Yemen’s de facto, Houthi-led government has signed a memorandum of understanding (MoU) with China’s Anton Oilfield Services Group (AntonOil) and a representative of the Chinese government to invest in oil exploration in the country.
According a report by the Sanaa-based Saba News agency yesterday, the MoU comes after many negotiations and coordination with several foreign companies to convince them to invest in the war-torn country’s underdeveloped oil sector.
The Sanaa government’s Ministry of Oil and Minerals who inked the agreement also warned foreign companies against dealing with the Saudi-initiated Presidential Leadership Council, which currently represents the internationally-recognised Yemen government.
Oil and Minerals minister, Ahmed Dares called on foreign firms to visit Yemen to see the potential, investment opportunities, advantages and facilities on offer in the country.
“There are many ongoing negotiations with various high-profile companies to invest in the country’s oil exploration sector,” the Yemeni official added. “There will be work to put the final touches on the signing of an MoU.”
Dares also praised “the efforts of the Ministry of Oil and its endeavors to encourage investments in this vital sector, develop it, and utilize this wealth for the benefit of the country.”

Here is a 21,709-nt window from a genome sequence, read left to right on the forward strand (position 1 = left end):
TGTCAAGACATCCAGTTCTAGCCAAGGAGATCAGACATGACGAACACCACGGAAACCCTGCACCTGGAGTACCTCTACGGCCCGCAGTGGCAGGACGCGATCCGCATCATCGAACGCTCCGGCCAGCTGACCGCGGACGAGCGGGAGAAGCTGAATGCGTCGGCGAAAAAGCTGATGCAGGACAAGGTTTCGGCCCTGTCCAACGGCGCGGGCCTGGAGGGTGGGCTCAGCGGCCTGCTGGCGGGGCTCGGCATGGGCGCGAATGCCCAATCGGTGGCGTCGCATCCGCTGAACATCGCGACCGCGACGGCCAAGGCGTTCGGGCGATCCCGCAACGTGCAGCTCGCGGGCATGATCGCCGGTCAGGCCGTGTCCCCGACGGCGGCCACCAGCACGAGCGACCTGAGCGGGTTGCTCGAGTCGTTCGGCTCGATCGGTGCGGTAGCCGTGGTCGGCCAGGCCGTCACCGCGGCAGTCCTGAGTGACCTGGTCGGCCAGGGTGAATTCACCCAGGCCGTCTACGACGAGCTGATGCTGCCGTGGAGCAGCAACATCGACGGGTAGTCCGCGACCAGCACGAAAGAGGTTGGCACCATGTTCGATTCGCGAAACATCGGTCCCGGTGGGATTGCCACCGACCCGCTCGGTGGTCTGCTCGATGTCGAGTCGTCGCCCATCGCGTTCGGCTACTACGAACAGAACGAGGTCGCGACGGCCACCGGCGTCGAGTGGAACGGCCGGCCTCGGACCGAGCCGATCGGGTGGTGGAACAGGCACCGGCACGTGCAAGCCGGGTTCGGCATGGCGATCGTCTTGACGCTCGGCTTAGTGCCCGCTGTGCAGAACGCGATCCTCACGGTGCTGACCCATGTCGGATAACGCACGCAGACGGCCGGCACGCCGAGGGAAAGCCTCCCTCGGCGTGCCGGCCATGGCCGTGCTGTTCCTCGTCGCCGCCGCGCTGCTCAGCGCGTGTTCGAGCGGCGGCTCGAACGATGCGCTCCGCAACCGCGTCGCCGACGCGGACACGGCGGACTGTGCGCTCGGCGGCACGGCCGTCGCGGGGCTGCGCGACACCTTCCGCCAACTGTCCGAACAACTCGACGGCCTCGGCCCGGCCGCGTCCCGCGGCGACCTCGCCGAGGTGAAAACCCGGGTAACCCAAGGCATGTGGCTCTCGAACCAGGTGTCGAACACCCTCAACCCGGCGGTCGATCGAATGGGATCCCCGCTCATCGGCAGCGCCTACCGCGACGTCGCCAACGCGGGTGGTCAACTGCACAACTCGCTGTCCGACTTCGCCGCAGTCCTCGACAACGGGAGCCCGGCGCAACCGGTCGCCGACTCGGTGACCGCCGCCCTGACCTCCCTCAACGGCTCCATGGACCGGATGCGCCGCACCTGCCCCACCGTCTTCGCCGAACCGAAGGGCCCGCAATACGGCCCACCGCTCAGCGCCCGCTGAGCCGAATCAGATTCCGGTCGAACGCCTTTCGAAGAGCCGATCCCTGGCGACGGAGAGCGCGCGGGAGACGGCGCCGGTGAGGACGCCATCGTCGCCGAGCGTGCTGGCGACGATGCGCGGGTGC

By entering in the oil exploration deal, China becomes the latest country to implicitly recognise the Houthi-led National Salvation Government (NSG), which so far only has diplomatic relations with Iran and Syria. In a major step, Saudi Arabia which has been waging a war against Yemen since 2014, sent a delegation to the Yemeni capital last month to enter peace negotiations with the NSG, raising the prospects of an end to the devastating conflict and legitimacy for the authorities in Sanaa.
Late last month, the Houthi movement’s Political Bureau member Ali Al-Qahoum praised Beijing, saying it “emerged playing a pivotal role and making agreements that restore calm, peace, and diplomatic relations between the countries of the region.”
“The Saudi-Iranian agreement under Chinese auspices has positive repercussions between these countries at the internal and regional levels,” he added, pointing out that “China must retrieve its vital role in the region and end Western hegemony and the disruption of the stability and sovereignty of the countries of West Asia, the destruction of nations, and the ignition of strife and wars.”